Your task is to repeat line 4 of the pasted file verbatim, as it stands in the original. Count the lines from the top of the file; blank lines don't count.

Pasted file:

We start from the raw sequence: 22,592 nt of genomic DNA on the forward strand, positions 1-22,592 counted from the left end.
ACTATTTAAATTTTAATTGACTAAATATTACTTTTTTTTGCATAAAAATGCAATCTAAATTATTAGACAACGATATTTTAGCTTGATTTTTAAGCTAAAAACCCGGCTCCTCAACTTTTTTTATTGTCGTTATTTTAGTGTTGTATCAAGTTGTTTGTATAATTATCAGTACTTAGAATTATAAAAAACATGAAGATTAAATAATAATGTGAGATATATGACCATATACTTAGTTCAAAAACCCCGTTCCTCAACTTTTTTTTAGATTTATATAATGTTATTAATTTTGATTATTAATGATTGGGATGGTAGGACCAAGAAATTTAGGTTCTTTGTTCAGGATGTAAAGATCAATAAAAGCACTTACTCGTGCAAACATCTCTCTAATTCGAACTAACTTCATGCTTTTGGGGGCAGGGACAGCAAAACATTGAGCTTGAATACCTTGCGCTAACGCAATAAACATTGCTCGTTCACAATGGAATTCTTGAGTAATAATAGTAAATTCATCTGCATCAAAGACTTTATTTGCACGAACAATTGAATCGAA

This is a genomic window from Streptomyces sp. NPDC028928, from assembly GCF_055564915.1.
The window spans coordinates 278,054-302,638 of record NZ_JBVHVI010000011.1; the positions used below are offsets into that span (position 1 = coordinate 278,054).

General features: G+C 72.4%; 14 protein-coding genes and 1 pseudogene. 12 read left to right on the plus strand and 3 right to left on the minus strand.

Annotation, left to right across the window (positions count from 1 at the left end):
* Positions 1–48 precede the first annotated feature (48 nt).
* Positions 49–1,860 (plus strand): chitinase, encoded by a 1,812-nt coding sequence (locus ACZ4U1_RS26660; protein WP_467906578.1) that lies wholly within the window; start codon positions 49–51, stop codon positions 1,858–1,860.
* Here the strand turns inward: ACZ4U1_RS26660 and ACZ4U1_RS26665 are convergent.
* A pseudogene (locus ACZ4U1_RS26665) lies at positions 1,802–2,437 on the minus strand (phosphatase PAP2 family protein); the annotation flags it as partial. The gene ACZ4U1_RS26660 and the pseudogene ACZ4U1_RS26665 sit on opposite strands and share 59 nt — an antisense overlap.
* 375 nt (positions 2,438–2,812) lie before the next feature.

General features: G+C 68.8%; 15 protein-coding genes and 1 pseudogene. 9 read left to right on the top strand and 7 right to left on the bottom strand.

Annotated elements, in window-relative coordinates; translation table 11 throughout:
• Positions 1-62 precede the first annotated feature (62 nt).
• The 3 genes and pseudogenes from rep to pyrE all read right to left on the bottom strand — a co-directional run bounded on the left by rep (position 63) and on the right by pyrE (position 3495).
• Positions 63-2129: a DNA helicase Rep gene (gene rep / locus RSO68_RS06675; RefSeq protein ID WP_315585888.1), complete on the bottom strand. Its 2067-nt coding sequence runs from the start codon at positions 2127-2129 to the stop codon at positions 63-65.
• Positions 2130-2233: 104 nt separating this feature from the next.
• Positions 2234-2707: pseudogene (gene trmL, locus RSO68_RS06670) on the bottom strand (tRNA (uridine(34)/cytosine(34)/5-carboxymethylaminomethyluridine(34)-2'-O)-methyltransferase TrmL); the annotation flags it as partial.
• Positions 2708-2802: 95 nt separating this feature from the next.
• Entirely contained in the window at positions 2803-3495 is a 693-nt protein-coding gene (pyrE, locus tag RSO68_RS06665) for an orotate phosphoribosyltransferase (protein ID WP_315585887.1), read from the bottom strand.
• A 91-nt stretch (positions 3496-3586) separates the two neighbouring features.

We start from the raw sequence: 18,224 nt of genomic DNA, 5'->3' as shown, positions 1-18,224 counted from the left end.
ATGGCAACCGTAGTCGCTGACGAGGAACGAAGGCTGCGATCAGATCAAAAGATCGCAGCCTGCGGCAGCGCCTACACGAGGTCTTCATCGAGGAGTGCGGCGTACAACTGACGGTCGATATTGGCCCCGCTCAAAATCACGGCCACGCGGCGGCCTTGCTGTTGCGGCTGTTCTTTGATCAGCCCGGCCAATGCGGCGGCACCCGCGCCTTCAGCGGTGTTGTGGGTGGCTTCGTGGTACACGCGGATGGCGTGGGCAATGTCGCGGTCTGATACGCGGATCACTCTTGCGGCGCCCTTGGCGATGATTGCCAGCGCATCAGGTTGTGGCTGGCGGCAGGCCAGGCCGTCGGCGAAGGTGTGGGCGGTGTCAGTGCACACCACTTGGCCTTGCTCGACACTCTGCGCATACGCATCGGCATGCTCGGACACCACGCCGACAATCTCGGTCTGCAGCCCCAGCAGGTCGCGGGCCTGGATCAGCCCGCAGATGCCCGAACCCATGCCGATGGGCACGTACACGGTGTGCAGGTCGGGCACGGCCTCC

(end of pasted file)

The window spans coordinates 278,054-302,638 of record NZ_JBVHVI010000011.1; the positions used below are offsets into that span (position 1 = coordinate 278,054).